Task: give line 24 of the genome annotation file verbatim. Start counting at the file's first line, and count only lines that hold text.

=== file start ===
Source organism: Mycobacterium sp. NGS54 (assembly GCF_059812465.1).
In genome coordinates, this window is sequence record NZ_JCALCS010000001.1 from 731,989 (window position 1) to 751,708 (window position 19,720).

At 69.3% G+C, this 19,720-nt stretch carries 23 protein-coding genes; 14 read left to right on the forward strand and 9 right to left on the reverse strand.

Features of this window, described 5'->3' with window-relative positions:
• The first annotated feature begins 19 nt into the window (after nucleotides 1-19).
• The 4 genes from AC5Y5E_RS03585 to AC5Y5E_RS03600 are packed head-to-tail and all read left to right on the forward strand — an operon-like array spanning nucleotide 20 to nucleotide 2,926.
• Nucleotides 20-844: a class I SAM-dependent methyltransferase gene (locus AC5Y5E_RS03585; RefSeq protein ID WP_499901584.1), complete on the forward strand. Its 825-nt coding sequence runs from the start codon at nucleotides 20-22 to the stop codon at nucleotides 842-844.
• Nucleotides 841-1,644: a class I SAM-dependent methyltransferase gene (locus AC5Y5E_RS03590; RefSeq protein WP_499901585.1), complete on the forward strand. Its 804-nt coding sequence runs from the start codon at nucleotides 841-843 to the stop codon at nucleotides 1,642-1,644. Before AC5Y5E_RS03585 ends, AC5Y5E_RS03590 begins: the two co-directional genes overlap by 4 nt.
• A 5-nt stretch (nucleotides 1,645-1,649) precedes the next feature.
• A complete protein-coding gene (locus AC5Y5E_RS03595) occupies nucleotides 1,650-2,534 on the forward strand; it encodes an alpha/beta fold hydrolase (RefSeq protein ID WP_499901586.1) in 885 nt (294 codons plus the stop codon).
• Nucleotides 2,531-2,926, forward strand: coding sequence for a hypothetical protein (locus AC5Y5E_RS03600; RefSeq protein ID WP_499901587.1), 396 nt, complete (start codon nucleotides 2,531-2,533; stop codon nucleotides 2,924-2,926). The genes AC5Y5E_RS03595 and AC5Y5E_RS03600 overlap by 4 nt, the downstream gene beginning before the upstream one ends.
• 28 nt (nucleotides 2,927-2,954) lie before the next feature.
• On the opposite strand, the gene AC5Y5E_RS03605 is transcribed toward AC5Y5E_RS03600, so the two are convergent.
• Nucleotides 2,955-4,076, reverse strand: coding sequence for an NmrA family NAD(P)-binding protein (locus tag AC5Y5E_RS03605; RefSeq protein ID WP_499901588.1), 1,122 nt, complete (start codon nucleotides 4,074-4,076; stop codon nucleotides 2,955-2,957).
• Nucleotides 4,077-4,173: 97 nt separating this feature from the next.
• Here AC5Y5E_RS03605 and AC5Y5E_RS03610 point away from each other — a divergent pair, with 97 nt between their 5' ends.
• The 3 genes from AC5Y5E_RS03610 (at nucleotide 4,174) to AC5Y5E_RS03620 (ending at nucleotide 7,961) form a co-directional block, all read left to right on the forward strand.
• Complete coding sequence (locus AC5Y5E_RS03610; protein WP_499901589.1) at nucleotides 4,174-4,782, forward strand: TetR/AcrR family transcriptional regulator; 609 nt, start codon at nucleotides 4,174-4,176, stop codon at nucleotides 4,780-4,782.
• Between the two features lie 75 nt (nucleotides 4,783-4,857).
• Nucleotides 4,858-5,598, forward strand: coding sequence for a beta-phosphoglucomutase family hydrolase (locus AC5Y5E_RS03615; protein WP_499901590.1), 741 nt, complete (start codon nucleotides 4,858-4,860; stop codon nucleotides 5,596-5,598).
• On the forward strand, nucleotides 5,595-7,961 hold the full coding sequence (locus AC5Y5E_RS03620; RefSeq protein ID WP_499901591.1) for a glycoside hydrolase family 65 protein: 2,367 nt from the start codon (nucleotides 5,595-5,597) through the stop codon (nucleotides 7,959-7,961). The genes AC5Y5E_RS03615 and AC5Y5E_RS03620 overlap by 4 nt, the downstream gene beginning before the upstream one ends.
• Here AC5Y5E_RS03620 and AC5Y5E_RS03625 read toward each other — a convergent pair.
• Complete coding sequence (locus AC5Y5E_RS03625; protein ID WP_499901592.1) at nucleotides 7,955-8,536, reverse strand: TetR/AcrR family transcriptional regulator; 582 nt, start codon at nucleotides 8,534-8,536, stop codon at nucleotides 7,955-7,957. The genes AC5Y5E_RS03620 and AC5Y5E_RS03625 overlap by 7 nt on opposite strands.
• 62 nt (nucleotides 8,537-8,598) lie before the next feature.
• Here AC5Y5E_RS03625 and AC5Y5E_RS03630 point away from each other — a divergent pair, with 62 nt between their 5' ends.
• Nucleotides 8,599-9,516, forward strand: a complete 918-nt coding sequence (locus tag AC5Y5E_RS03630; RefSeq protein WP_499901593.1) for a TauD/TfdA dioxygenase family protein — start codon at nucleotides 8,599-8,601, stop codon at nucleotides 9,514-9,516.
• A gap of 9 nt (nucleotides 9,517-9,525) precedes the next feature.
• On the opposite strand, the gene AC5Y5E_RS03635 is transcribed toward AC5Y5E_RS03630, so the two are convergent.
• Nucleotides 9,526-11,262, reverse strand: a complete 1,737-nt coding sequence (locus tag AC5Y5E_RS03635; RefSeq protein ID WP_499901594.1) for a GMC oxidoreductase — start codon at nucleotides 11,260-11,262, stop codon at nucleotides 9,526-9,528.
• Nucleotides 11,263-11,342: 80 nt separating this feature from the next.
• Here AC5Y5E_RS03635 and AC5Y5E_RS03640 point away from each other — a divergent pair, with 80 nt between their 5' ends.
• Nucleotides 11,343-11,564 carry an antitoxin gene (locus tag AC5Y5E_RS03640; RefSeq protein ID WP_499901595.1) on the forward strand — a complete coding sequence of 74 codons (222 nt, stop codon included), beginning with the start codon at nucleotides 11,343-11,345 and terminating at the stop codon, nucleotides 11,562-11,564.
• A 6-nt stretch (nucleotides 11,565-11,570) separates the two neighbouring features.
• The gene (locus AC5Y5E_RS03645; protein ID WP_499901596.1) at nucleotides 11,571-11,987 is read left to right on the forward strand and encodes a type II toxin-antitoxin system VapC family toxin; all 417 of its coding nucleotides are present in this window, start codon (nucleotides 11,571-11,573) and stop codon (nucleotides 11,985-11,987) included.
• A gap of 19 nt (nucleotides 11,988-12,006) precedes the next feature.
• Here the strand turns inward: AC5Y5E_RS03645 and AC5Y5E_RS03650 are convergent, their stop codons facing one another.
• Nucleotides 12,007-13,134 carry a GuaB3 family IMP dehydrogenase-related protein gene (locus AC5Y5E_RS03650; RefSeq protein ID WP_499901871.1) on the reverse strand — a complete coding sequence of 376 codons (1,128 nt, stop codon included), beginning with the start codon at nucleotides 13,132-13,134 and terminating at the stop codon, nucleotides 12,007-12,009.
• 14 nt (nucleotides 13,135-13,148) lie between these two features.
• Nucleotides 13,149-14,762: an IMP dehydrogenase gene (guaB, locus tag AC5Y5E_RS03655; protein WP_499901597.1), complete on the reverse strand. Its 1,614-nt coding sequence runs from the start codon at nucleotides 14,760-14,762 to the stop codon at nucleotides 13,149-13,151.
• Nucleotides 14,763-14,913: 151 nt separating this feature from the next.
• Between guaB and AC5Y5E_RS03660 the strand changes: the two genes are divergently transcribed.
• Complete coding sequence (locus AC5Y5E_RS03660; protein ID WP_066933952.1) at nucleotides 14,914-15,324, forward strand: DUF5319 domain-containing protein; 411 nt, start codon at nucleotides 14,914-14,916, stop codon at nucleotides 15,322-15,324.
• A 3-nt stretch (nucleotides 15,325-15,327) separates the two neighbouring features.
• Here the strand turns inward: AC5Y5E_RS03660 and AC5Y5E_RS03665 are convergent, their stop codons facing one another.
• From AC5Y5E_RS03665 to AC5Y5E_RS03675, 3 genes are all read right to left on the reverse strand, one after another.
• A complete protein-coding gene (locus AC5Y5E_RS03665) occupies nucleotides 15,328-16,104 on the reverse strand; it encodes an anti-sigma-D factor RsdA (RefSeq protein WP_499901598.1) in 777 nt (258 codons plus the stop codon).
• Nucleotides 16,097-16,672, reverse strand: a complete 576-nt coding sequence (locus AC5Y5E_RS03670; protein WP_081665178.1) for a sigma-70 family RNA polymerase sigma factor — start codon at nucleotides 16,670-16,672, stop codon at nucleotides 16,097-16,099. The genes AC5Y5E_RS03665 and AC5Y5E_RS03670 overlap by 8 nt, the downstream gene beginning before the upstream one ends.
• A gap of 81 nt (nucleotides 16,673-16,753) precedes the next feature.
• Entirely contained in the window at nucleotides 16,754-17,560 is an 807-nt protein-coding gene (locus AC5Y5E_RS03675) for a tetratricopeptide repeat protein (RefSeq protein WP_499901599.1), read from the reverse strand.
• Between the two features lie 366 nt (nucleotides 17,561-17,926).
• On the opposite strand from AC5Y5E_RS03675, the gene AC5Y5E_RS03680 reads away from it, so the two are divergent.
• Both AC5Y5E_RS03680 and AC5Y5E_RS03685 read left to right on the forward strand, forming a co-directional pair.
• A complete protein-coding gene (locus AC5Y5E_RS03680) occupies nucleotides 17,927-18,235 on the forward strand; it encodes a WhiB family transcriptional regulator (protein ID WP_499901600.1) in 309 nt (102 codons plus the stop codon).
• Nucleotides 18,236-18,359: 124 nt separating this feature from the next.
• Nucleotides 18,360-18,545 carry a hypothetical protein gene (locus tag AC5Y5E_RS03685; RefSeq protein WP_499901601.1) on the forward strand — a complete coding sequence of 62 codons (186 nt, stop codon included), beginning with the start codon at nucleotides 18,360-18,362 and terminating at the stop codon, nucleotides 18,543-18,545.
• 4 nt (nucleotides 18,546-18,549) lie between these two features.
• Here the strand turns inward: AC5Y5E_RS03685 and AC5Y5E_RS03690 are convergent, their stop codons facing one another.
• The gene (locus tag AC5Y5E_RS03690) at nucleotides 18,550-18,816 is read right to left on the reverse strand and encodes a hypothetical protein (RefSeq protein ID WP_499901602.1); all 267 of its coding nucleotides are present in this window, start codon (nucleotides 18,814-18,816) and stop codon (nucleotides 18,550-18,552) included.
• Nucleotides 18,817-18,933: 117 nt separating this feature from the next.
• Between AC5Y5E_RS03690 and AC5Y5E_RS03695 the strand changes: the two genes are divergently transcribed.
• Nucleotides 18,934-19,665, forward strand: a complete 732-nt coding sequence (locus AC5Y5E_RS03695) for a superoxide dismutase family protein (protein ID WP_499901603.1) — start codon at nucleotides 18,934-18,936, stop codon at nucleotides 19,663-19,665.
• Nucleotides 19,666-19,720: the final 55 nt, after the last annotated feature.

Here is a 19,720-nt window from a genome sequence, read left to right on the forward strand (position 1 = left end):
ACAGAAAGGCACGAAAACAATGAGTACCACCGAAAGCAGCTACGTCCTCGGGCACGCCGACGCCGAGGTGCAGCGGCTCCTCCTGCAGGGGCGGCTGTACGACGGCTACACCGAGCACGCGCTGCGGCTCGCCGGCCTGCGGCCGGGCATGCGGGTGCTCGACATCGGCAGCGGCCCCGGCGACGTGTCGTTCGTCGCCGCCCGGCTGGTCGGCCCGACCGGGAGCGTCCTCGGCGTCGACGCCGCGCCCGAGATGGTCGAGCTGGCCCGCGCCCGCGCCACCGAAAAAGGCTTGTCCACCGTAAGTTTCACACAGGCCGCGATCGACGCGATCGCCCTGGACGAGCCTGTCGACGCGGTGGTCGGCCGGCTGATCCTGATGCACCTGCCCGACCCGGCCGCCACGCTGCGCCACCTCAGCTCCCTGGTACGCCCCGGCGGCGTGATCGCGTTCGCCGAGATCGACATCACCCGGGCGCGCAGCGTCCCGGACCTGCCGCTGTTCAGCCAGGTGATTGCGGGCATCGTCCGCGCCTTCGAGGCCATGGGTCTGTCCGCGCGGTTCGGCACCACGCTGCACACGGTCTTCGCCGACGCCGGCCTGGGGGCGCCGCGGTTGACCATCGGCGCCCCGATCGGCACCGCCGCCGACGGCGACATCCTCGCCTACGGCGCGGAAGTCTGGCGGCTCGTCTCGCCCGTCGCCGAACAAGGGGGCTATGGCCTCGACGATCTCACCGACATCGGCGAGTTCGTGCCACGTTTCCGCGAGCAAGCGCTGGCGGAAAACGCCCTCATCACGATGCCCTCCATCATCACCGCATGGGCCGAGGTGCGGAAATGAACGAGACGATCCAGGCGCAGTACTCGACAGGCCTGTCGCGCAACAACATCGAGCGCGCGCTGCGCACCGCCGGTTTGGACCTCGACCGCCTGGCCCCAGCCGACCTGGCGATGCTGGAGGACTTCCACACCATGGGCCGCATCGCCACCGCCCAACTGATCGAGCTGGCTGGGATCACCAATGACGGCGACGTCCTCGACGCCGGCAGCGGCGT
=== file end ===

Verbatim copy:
• 62 nt (nucleotides 8,537-8,598) lie before the next feature.